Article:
News & Press
Four Northwest Ohio Businesses Awarded JobsOhio Inclusion Grants
Four Ottawa County businesses received JobsOhio inclusion grants (JOIG)s to create jobs and grow talent in Northwest Ohio.
Pristine Marine is a veteran-owned business located in Port Clinton. The company offers a range of services, including upholstery and canvas, as well as a wide variety of marine flooring options from SeaDek, Gator Step, and Corinthian snap-in carpet. Their work is done with state-of-the-art equipment to ensure a tight factory look.
“The Ottawa County Improvement Corporation (OCIC) helped Pristine Marine increase our capability to serve Ottawa County’s boating community,” said Michael McGlothlin, owner of Pristine Marine. “Not only did they help us increase speed but also the quality of products we provide.”
Lateral Gig, a female-owned contract screen printing company, produces high-quality screen-printed and engraved marketing products in-house. The business opened in 2017 in downtown Port Clinton.
Quikstir, Inc. was founded in 1954 and manufactures mixers of various sizes and capacities. Soon, there was a need in the industry for the mechanical application (or spraying) of the industrial coatings that the mixers were mixing. In 1968, Quikspray, Inc. was established as the manufacturer of these applicators. Today, Quikstir Inc./Quikspray Inc. products are marketed and distributed worldwide.
“OCIC and JobsOhio made the grant process simple and straightforward,” said Leah Barker, sales and marketing specialist for Quikstir Inc./Quikspray Inc. “The team that I worked with made the application process easy and we look forward to our upcoming project."
Legacy Canvas Unlimited specializes in custom canvas repair and replacement for marine, residential, and commercial needs. The company was opened in 2018 by Brenda Smith.
“As a small, local business, women-owned and operated, the funds are an important, sustainable investment in the infrastructure of my business, creating jobs that will be necessary to support expansion and advancement due to the introduction of technology into our fabrication process,” said Smith, owner of Legacy Canvas Unlimited.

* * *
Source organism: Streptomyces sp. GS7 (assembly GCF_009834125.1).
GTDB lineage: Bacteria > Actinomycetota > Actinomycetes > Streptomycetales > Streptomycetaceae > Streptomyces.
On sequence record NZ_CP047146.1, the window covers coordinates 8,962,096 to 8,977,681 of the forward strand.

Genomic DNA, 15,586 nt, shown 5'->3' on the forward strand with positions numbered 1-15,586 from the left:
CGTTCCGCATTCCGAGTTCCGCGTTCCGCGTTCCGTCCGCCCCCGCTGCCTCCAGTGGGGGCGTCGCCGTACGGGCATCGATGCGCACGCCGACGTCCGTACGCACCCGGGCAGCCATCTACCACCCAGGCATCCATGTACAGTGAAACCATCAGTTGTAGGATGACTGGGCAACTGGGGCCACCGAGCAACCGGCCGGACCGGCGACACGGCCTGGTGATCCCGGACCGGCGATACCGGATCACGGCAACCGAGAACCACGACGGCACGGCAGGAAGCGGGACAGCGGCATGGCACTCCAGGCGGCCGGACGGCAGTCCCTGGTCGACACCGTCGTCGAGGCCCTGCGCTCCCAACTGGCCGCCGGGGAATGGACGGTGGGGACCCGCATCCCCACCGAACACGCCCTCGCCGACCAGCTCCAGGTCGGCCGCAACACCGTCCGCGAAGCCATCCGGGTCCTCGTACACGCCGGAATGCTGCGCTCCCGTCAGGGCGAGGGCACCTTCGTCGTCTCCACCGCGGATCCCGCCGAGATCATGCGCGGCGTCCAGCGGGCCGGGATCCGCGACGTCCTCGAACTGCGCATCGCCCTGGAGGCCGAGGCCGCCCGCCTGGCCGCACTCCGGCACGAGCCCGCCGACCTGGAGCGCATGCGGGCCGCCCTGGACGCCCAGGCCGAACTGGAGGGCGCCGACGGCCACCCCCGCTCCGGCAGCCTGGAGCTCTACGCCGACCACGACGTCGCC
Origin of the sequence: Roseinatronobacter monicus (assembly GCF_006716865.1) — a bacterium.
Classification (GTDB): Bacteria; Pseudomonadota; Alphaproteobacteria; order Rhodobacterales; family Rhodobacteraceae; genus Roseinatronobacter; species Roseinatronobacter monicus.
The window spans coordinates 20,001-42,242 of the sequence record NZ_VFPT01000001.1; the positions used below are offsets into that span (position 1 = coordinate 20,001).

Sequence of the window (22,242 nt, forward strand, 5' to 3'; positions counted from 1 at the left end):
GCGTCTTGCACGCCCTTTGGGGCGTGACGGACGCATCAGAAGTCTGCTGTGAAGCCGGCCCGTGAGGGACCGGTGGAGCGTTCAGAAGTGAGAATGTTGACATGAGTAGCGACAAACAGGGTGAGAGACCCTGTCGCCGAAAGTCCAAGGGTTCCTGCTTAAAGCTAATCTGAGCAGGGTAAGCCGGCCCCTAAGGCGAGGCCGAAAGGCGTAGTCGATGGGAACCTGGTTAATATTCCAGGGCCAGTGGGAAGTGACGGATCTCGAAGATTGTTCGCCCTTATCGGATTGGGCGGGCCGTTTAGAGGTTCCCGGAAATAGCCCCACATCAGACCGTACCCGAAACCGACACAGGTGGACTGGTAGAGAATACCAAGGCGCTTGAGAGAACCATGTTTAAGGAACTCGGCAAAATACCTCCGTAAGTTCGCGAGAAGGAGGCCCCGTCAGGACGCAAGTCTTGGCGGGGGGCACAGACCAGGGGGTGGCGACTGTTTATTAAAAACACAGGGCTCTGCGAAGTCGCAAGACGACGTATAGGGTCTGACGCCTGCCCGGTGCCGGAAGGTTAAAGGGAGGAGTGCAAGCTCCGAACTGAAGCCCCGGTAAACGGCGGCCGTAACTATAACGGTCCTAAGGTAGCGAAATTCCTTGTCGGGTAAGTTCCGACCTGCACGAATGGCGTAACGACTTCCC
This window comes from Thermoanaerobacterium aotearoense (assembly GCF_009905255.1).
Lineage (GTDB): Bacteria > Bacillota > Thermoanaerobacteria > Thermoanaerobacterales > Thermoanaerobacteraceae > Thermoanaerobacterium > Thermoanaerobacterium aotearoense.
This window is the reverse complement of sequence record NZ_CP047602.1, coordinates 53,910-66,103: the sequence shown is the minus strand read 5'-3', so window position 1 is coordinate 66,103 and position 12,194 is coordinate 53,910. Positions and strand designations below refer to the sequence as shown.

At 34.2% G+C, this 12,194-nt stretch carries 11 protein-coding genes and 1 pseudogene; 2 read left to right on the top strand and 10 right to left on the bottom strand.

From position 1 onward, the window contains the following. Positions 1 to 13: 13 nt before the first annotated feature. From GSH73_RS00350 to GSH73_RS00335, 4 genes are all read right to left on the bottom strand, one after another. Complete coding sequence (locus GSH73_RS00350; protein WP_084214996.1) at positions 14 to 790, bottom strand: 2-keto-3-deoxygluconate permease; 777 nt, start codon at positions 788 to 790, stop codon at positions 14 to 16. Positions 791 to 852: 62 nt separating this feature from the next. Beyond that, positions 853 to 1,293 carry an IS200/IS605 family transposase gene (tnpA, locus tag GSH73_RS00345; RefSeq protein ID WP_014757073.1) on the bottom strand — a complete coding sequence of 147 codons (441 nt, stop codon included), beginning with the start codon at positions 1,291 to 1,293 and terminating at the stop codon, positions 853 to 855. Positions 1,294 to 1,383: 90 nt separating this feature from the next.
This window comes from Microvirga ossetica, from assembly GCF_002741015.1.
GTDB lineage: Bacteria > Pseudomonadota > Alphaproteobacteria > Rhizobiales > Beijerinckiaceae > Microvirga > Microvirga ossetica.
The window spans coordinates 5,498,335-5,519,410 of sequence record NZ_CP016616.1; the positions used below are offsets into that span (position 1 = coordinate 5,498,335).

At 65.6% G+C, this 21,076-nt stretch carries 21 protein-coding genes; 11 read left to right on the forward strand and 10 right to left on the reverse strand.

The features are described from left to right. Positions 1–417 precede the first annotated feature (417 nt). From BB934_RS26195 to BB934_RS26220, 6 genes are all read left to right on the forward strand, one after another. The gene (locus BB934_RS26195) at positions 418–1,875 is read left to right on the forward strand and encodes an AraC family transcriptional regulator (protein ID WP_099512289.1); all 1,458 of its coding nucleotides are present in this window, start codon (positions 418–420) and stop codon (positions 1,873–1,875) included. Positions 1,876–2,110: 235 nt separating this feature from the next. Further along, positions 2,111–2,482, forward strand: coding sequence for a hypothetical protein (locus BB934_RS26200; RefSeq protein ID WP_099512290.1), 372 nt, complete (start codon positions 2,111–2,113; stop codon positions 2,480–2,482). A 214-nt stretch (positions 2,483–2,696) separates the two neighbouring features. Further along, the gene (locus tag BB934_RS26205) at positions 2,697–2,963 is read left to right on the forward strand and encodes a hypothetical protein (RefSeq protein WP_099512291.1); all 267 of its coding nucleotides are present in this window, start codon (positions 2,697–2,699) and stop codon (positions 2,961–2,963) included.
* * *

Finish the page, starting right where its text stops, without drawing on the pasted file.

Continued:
The use of technology is on the cutting edge in the global marine canvas covers industry.
“Without assistance from the JobsOhio grant, the investment and commitment necessary to see this project to completion might not be possible,” said Smith. “The assistance frees up funds that would otherwise be needed in areas of the business such as payroll and operating expenses but can now be applied to an innovative approach to improve our efficiency and accuracy. This will result in a more effective effort in meeting the extensive demands of the marine market in our area.”
JobsOhio created the Inclusion Grant in June 2020. The Inclusion Grant aims to provide financial support for eligible projects in designated distressed communities and for businesses owned by underrepresented populations across the state. The primary goals of the overall inclusivity strategy are to drive investment and job creation into distressed areas across Ohio and to grow small and medium-sized businesses owned by underrepresented populations across the state.
“Small businesses can be an important spark that attracts growth in communities that have played a vital role in Ohio’s success story,” said J.P. Nauseef, JobsOhio President and CEO. “These inclusion grants can spur more opportunity for four creative and dynamic small businesses that can improve commerce and vibrancy of communities in Ottawa County.”
To qualify for the Inclusion Grant, a company must be owned by an underrepresented population which includes consideration of geographic location, race, ethnicity, gender, veterans, and those with disabilities, or it must be located in a qualified distressed community as defined by the Economic Innovation Group. The grant may be put towards eligible costs, including fixed asset investment in machinery and equipment, real estate investments, and training costs.
“This is just one more example of how the JobsOhio and Regional Growth Partnership model work so well,” said Chris Singerling, OCIC Executive Director. “Because of their success in bringing large-scale businesses and jobs back to Ohio, they can focus on investments in smaller businesses that enhance vibrant communities like ours.”